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Ryan, Brady are 'BAT-ty' to support border adjustment tax

March 10, 2017
By Rick Wolenberg, CEO, Learning Resources
 
Speaker of the House Paul Ryan’s proposed border adjustment tax has been condemned by a wide range of industries. Importers and small businesses are screaming about taxes exceeding earnings under the plan. Our family business develops its educational toys here, but makes them overseas and will be hammered by the bill.
Despite the strong resistance, House Republicans relentlessly push for this tax on imports.
I wonder how clearly House leadership thought this through. What if Ryan and Ways and Means Committee Chair Kevin Brady, R-Texas., get their way and the border adjustment tax reform bill goes to the Senate for approval? What happens if the BAT becomes law?
Be careful what you wish for.
Republicans plan to use the Senate "reconciliation" process to pass tax reform with a majority vote to avoid the risk of a Democratic filibuster. For technical reasons, the Obamacare repeal must come first, and a 2018 budget must be fashioned and passed. The tax bill itself also must pass "dynamic scoring" at the Joint Committee on Taxation. This all takes time.
When tax reform finally arrives sometime in the summer, House members will already be gearing up for midterm elections. Tax reform will be a big factor in the election, just like the repeal of Obamacare. Will members vote to raise taxes on importers? Importers are a big constituency in every congressional district, employing tens of thousands. Taxes and healthcare may decide the midterms.
This is high stakes poker, and the precedent is worrisome. In 1994, the House passed an energy bill, known as the "BTU tax" under pressure from President Clinton, only to see the bill die in the Senate. Democrats lost the House in the 1994 midterms as voters took revenge. This is known as "getting BTU’d." It seems likely that importers will respond if the border adjustment tax plan moves forward.
 
Will House members be insulated from voter rage if Ryan’s plan gets through the Senate and is signed into law? House Republicans should fear this outcome, too. Economists promise the BAT will push the dollar up. As a result, exporters may see revenues shrivel as American goods are priced out of the market. The BAT tax break on exports won’t be worth much if there aren’t any exports.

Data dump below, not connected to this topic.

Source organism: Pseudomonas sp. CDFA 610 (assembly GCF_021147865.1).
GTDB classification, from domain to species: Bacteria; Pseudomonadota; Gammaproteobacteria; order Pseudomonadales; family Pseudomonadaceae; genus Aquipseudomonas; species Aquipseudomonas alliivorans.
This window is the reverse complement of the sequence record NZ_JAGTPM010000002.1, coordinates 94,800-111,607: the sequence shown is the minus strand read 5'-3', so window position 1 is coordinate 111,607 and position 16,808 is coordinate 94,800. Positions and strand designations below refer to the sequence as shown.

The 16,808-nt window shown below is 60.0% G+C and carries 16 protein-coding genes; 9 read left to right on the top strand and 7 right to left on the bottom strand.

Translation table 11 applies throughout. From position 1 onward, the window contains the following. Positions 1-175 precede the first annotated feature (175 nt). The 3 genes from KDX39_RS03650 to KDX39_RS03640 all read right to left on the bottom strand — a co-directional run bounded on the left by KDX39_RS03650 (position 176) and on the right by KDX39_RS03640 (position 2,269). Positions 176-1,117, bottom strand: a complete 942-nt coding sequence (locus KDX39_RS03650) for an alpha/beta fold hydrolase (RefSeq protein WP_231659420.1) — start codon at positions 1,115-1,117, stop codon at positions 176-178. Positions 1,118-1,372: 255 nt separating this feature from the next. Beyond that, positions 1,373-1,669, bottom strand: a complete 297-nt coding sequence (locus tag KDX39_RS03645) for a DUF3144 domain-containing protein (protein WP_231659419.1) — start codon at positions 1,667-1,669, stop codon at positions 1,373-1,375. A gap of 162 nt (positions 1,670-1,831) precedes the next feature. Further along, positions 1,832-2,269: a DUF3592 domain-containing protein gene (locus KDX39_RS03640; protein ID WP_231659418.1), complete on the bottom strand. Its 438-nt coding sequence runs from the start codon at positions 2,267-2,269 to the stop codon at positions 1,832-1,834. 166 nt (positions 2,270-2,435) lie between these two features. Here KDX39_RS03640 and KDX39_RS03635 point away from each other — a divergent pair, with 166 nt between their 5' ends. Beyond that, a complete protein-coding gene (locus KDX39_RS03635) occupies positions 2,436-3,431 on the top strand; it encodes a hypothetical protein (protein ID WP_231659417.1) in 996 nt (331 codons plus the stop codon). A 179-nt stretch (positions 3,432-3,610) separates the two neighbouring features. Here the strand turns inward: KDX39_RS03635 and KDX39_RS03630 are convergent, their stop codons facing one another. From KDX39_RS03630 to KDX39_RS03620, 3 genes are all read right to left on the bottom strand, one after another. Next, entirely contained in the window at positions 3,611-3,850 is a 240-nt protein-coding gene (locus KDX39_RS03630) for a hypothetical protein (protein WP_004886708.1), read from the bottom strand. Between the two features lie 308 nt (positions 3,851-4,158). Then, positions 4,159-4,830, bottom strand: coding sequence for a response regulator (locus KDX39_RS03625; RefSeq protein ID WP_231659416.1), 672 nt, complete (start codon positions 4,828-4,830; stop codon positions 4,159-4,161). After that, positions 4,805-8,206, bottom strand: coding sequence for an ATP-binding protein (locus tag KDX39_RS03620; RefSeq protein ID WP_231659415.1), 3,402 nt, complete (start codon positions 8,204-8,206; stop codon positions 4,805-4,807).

Compounding taxpayer misery, importers will be forced to impose huge price increases. Price increases will be a survival strategy and won’t be matched by wage increases, squeezing consumers. Importers are also likely to cut spending and lay off workers. A recession could easily result. Wildly inequitable tax bills will hit companies; the lucky ones will pay nothing on high earnings, while others will face unconscionable tax burdens.
 
And who will be blamed for this? House Republicans should think this through.
 
It won’t stop there. The BAT likely violates World Trade Organization rules and will trigger a response from other countries. While pundits expect a WTO lawsuit decided over years, retaliation is much more likely. The BAT double taxes imports from other countries and eliminates taxes on our exports. Our trading partners may decide two can play at this game. What if they also impose a BAT? Dueling self-destruction will follow.
 
Voters may ask themselves whether we needed this trade war. The U.S. economy seemed to be recovering nicely without the BAT. As job losses mount and prices rise, House Republicans might find it hard to defend that "yes" vote and get re-elected.
 
House Republicans made this misery themselves. To right the ship, they need to drop the BAT and find another way to make the U.S. more attractive to businesses.
 
Perhaps they should start by cutting spending in a meaningful way to pay for lower taxes. The voters might applaud this common-sense approach. Voters may not be as forgiving of the parade of horribles that a border adjustment tax would bring.
 
Rick Woldenberg is chief executive of Learning Resources, an educational toy company based in Vernon Hills. The company employs 150 people in the U.S. and overseas.
 
 

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